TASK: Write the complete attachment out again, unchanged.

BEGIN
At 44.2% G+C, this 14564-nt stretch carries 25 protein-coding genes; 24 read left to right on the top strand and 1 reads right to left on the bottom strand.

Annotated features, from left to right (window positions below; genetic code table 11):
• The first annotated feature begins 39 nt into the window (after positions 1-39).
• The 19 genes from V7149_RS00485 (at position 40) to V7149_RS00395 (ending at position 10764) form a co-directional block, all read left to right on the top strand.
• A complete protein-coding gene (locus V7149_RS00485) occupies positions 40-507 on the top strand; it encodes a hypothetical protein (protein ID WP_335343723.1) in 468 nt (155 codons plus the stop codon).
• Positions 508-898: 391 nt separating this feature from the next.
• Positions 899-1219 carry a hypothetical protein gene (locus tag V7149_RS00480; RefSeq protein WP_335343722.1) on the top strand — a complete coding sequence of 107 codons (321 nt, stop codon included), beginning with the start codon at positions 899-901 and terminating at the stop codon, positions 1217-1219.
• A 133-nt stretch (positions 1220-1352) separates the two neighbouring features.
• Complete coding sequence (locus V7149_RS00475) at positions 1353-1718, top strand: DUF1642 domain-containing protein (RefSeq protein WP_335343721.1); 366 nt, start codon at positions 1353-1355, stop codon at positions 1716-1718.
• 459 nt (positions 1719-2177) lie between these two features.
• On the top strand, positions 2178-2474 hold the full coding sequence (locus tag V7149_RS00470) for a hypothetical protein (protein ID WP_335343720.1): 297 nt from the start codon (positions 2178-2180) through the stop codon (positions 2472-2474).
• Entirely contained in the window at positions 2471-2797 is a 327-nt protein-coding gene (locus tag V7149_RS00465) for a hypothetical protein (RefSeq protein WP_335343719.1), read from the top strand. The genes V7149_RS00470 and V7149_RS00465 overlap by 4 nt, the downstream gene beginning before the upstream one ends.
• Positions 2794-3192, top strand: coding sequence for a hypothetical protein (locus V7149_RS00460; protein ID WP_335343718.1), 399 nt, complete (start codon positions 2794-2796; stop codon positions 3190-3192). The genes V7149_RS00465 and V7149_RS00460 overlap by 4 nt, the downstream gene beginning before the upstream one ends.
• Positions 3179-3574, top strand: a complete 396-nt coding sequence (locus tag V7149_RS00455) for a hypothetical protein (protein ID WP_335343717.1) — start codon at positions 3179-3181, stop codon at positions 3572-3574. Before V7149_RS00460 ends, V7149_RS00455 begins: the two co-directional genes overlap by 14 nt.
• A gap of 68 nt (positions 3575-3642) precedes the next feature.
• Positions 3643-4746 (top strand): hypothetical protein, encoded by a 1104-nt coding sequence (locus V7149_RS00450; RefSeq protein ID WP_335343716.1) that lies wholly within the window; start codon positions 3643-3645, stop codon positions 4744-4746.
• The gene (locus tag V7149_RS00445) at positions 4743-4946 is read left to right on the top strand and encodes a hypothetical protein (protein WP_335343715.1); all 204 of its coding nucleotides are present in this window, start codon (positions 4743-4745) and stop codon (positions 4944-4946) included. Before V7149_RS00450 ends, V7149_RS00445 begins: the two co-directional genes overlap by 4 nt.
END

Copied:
At 44.2% G+C, this 14564-nt stretch carries 25 protein-coding genes; 24 read left to right on the top strand and 1 reads right to left on the bottom strand.

Annotated features, from left to right (window positions below; genetic code table 11):
• The first annotated feature begins 39 nt into the window (after positions 1-39).
• The 19 genes from V7149_RS00485 (at position 40) to V7149_RS00395 (ending at position 10764) form a co-directional block, all read left to right on the top strand.
• A complete protein-coding gene (locus V7149_RS00485) occupies positions 40-507 on the top strand; it encodes a hypothetical protein (protein ID WP_335343723.1) in 468 nt (155 codons plus the stop codon).
• Positions 508-898: 391 nt separating this feature from the next.
• Positions 899-1219 carry a hypothetical protein gene (locus tag V7149_RS00480; RefSeq protein WP_335343722.1) on the top strand — a complete coding sequence of 107 codons (321 nt, stop codon included), beginning with the start codon at positions 899-901 and terminating at the stop codon, positions 1217-1219.
• A 133-nt stretch (positions 1220-1352) separates the two neighbouring features.
• Complete coding sequence (locus V7149_RS00475) at positions 1353-1718, top strand: DUF1642 domain-containing protein (RefSeq protein WP_335343721.1); 366 nt, start codon at positions 1353-1355, stop codon at positions 1716-1718.
• 459 nt (positions 1719-2177) lie between these two features.
• On the top strand, positions 2178-2474 hold the full coding sequence (locus tag V7149_RS00470) for a hypothetical protein (protein ID WP_335343720.1): 297 nt from the start codon (positions 2178-2180) through the stop codon (positions 2472-2474).
• Entirely contained in the window at positions 2471-2797 is a 327-nt protein-coding gene (locus tag V7149_RS00465) for a hypothetical protein (RefSeq protein WP_335343719.1), read from the top strand. The genes V7149_RS00470 and V7149_RS00465 overlap by 4 nt, the downstream gene beginning before the upstream one ends.
• Positions 2794-3192, top strand: coding sequence for a hypothetical protein (locus V7149_RS00460; protein ID WP_335343718.1), 399 nt, complete (start codon positions 2794-2796; stop codon positions 3190-3192). The genes V7149_RS00465 and V7149_RS00460 overlap by 4 nt, the downstream gene beginning before the upstream one ends.
• Positions 3179-3574, top strand: a complete 396-nt coding sequence (locus tag V7149_RS00455) for a hypothetical protein (protein ID WP_335343717.1) — start codon at positions 3179-3181, stop codon at positions 3572-3574. Before V7149_RS00460 ends, V7149_RS00455 begins: the two co-directional genes overlap by 14 nt.
• A gap of 68 nt (positions 3575-3642) precedes the next feature.
• Positions 3643-4746 (top strand): hypothetical protein, encoded by a 1104-nt coding sequence (locus V7149_RS00450; RefSeq protein ID WP_335343716.1) that lies wholly within the window; start codon positions 3643-3645, stop codon positions 4744-4746.
• The gene (locus tag V7149_RS00445) at positions 4743-4946 is read left to right on the top strand and encodes a hypothetical protein (protein WP_335343715.1); all 204 of its coding nucleotides are present in this window, start codon (positions 4743-4745) and stop codon (positions 4944-4946) included. Before V7149_RS00450 ends, V7149_RS00445 begins: the two co-directional genes overlap by 4 nt.